Error Handling in Cats Effect [Part-9]

Error Handling in Cats Effect [Part-9]

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1. Introduction

This is another part of the Cats Effect 3 series. In this short part, let's look at some of the ways to handle errors in Cats Effect 3.

2. Raising an Error

Firstly, let's see how we can raise an error in CE. We can create a failed IO instance using the raiseError method:

val failedIO: IO[Int] = IO.raiseError(new RuntimeException("Boom!"))

3. Handling Errors

Now, let's see different ways to handle error values in CE.

We can handle errors on IO by using handleError and handleErrorWith methods:

val handledError = failedIO.handleError(ex => 500)
val handledErrorWith = failedIO.handleErrorWith(ex => IO(-2))

In case of a failure, the handleError block is executed and that value is returned instead of the input value. We need to return an IO from handleErrorWith block, where as a plain value is returned from the handleError block.

We can also use recover and recoverWith methods to transform a failed IO effect:

val recoveredFailedIO: IO[Int] = failedIO.recover {
  case ex => 0

The method recover takes a partial function and we can apply pattern matching on the exceptions to return a desired value. In the previous example, we can return a value of 0 in case of a failure. Similarly, we can use recoverWith to return an effectful value inside the partial function instead of a plain value:

val recoveredWithFailedIO: IO[Int] = failedIO.recoverWith {
  case ex => IO(0)

In this case, we have to return an IO within the pattern matching.

This is similar to the recover and recoverWith methods available on Future.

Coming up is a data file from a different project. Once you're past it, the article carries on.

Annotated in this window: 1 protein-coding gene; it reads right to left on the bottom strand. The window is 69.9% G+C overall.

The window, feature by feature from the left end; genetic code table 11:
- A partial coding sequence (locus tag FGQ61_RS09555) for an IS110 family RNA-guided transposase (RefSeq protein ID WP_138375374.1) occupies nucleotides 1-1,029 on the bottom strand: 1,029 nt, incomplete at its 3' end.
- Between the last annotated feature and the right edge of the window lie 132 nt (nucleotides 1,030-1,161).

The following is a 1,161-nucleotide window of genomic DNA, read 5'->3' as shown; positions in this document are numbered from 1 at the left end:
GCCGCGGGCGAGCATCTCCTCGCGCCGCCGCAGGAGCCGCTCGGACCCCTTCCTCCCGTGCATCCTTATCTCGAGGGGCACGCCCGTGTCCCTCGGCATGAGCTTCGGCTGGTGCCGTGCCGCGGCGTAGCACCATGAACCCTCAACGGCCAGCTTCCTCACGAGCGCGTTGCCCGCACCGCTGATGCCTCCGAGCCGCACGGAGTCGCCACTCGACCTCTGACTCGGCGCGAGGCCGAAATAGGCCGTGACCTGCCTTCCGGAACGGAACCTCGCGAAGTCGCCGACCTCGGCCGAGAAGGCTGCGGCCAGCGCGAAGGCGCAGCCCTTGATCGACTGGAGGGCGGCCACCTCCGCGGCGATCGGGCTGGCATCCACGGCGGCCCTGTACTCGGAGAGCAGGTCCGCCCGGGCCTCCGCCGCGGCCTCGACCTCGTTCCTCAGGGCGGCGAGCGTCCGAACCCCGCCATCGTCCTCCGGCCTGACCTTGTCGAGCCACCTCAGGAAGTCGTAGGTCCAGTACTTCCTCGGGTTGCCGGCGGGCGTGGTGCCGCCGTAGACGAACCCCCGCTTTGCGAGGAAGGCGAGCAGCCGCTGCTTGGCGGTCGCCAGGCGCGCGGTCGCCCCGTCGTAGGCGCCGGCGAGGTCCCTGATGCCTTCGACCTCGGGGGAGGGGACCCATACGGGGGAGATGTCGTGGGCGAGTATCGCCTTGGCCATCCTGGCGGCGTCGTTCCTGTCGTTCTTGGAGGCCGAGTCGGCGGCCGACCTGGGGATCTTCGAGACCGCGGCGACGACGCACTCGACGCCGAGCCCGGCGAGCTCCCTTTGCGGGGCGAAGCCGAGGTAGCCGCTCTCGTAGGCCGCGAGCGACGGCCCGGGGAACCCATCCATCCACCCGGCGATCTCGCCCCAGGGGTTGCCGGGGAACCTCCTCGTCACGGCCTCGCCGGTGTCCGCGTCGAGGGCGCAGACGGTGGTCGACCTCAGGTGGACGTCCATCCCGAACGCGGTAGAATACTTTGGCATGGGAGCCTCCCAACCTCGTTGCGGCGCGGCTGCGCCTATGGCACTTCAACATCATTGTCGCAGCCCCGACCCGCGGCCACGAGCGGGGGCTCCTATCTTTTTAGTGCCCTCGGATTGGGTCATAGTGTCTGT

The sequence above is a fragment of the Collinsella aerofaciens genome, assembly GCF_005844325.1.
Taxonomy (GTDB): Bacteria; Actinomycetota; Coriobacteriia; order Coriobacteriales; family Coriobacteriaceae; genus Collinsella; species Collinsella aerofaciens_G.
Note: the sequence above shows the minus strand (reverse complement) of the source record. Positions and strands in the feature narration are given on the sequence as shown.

The main difference between handleError and recover method is that the recover method takes a partial function, which enables us to easily handle different types of errors in different ways. Let's look at an example:

val errorIO = IO(100/0)
val recoveredFailedIO: IO[Int] = errorIO.recover {
  case ex: ArithmeticException => 0

In the above case, the errorIO value will be transformed into IO(0) in case of ArithmeticException. For any other errors, the same failure value will be returned since we don't have a matching case statement for them.

If we want to merely perform a side effect on failure, such as logging the exception, we can simply use the method onError:

val loggedFailedError: IO[Int] = failedIO.onError(ex => IO.println("It failed with message: "+ex.getMessage))

Using onError(), we are logging the error message to the console and returning the same IO effect back. In Scala Future, we need to do failedFuture.failed.foreach method to perform an action on a failed future.

We can use the method attempt to lift the value of an IO into an Either. If the IO failed, it lifts the value as Right, otherwise into a Left:

val attemptedIO: IO[Either[Throwable, Int]] = loggedFailedError.attempt

There is a method rethrow() that is the inverse of the attempt method. It converts an IO[Either[Throwable, A]] to IO[A]. If the either is a Right, the value will be lifted into IO, otherwise it will be a failed IO:

val eitherValue: IO[Either[Throwable, String]] = IO.pure(Right("Hello World"))
val rethrownValue: IO[String] = eitherValue.rethrow

Another way to operate on a failed IO is by using orElse():

val orElseResult1: IO[Int] = IO(100).orElse(IO(-1)) //returns IO(100)
val orElseResult2: IO[Int] = failedIO.orElse(IO(-1)) //returns IO(-1)

4. Conclusion

In this short part, we discussed various options available in Cats Effect to handle errors. The sample code is available here on GitHub.